Step 2: After the measurement of ibackground, the photo shutter was switched off and a 0.5 ml to 2.5 ml of sample solution with appropriate concentration was injected into the photoelectrochemical cell (It is to note that the sample volume injected is depending the volume of the cell and if the concentration of organics in the sample was too high then an appropriate dilution may be required prior the injection). Once the sample injection was completed, the pump was stopped and the photo shutter was switched on. The Current-time profile was recorded (see FIG. 7 curve (b)). The current obtained here is the total photocurrent (itotal) that resulted from the oxidation of water and organics.
Step 3: Once the measurement of itotal was completed, the photo shutter was switched off and a 0.5 ml to 2.5 ml of sample solution containing an appropriate concentration of standard was injected into the photoelectrochemical cell. Once the sample injection was completed, the pump was stopped and the photo shutter was switched on. The current-time profile was recorded (see FIG. 7 curve (c)). The current obtained here is the photocurrent (istandard) that resulted from the oxidation of water and the organics in both original sample and the added standard.
Step 4: After the above measurements, the COD of the sample can be calculated according to the equation (10).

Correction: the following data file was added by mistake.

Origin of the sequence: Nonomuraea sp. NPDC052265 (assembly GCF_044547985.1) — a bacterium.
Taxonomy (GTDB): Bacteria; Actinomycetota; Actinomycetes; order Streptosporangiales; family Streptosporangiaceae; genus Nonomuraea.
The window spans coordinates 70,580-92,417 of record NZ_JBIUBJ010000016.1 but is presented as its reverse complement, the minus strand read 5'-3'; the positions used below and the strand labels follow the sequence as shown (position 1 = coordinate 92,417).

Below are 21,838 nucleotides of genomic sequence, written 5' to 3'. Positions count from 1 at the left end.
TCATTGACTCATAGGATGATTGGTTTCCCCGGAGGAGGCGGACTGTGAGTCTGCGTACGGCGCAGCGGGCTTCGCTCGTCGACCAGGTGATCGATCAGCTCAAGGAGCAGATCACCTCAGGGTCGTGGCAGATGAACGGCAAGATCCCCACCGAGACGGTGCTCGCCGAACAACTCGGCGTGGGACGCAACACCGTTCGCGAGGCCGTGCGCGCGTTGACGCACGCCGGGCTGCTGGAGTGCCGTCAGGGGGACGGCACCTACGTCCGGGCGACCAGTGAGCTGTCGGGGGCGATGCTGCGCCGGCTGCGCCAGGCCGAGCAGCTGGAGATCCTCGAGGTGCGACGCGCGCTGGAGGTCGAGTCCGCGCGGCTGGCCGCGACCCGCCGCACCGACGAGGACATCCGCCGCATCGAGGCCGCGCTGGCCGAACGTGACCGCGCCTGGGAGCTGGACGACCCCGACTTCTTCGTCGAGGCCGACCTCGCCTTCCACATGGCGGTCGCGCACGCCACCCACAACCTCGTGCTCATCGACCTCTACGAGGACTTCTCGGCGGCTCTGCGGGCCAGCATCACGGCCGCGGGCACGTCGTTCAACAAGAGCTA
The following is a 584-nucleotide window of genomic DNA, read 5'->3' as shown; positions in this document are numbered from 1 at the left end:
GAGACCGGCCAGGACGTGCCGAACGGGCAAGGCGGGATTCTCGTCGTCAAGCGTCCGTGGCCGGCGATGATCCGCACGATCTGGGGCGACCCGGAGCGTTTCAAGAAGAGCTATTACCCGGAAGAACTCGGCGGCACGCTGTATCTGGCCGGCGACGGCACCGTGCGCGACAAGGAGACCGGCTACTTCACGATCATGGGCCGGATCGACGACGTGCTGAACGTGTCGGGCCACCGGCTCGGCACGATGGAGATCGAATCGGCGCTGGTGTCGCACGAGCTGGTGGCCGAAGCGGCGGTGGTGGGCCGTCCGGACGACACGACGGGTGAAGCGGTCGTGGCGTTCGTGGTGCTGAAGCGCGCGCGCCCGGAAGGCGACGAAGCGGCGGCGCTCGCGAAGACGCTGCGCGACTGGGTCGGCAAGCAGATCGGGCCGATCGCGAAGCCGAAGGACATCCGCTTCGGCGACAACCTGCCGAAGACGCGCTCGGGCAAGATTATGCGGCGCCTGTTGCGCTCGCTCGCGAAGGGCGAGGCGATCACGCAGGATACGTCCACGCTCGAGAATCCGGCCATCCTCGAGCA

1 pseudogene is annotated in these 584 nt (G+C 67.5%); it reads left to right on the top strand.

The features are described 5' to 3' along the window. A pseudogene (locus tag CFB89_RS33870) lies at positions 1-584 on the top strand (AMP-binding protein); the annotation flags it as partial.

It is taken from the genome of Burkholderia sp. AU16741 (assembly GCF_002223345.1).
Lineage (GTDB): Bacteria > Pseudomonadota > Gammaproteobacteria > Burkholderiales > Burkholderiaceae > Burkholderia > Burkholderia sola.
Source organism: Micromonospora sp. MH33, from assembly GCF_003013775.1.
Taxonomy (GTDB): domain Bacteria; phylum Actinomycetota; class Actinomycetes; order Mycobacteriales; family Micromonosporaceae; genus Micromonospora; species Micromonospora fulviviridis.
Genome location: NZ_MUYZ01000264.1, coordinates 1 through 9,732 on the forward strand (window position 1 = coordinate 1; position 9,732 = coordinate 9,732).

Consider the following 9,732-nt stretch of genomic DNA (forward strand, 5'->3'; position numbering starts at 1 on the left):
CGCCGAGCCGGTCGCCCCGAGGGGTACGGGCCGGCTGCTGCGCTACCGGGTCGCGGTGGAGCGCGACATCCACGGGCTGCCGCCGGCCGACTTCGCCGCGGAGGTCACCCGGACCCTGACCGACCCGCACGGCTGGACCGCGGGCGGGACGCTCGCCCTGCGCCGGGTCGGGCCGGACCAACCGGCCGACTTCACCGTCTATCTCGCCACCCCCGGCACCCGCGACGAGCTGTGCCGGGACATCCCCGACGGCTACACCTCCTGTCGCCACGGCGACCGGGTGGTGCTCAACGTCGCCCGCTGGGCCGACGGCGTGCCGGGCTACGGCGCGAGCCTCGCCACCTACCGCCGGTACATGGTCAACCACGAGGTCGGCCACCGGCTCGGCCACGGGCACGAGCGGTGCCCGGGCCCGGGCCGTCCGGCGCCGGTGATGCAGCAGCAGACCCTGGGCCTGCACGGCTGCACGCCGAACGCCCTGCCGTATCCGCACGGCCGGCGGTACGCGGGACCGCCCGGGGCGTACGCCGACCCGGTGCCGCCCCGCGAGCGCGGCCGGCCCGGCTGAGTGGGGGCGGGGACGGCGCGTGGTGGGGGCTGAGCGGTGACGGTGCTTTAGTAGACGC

The limiting current for each case (il background, il(1) and il(2)), can be obtained by measuring the steady current value from each curve, for example, at 45 s (see FIG. 5). The net limiting photocurrents for the sample solution (il(1)) and for the sample with added standard (il(2)) can then be calculated.

Net limiting photocurrents (or current) for the sample solution:
i l sample =i l(1)−i l background
Net limiting photocurrents (or current) for the sample with standard:
i l standard =i l(2)−i l background
According to equation (10), above, we have:
ilsample=nFAk[COD]sample=K[COD]sample
i l standard =nFAk{[COD]sample+[COD]standard }=K{[COD]sample+[COD]standard}
where K=nFAk is a constant for a given experimental condition.
The COD value of the sample solution: [ COD ] sample = i lsample i lstandard - i lsample × [ COD ] standard
Repeat the steps 2 to 4 for the next sample.
It will be appreciated by the person skilled in the art that the necessary computations set out above may be automated with the appropriate programming of a personal computer.

There are a few operational modes with different photoelectrochemical reactor designs (i.e. online thin-layer flow cell, and batch cell) that utilise the assay methodology and are demonstrated by following examples.

EXAMPLE 1 Quantification of COD Using Photocurrent

The photoelectrochemical experiment was performed in a three-electrode electrochemical batch cell with a quartz window for illumination as shown in FIG. 3 The TiO2 film electrode was placed in an electrode holder with ca. 0.65 cm2 left unsealed to be exposed to the solution for illumination and photoelectrochemical reaction. 0.1M NaNO3 solution was used as the supporting electrolyte. A potential bias of +0.2V was applied at the electrode and limiting photocurrents were obtained for different organic compound concentrations when the current reached steady state. The limiting photocurrent differences between samples and the blank 0.1M NaNO3 solution were taken as analytical signals, which are directly linear to organic compound concentrations within diffusion control. A linear relationship between the analytical signal and COD value was then acquired after the concentration was converted into COD value.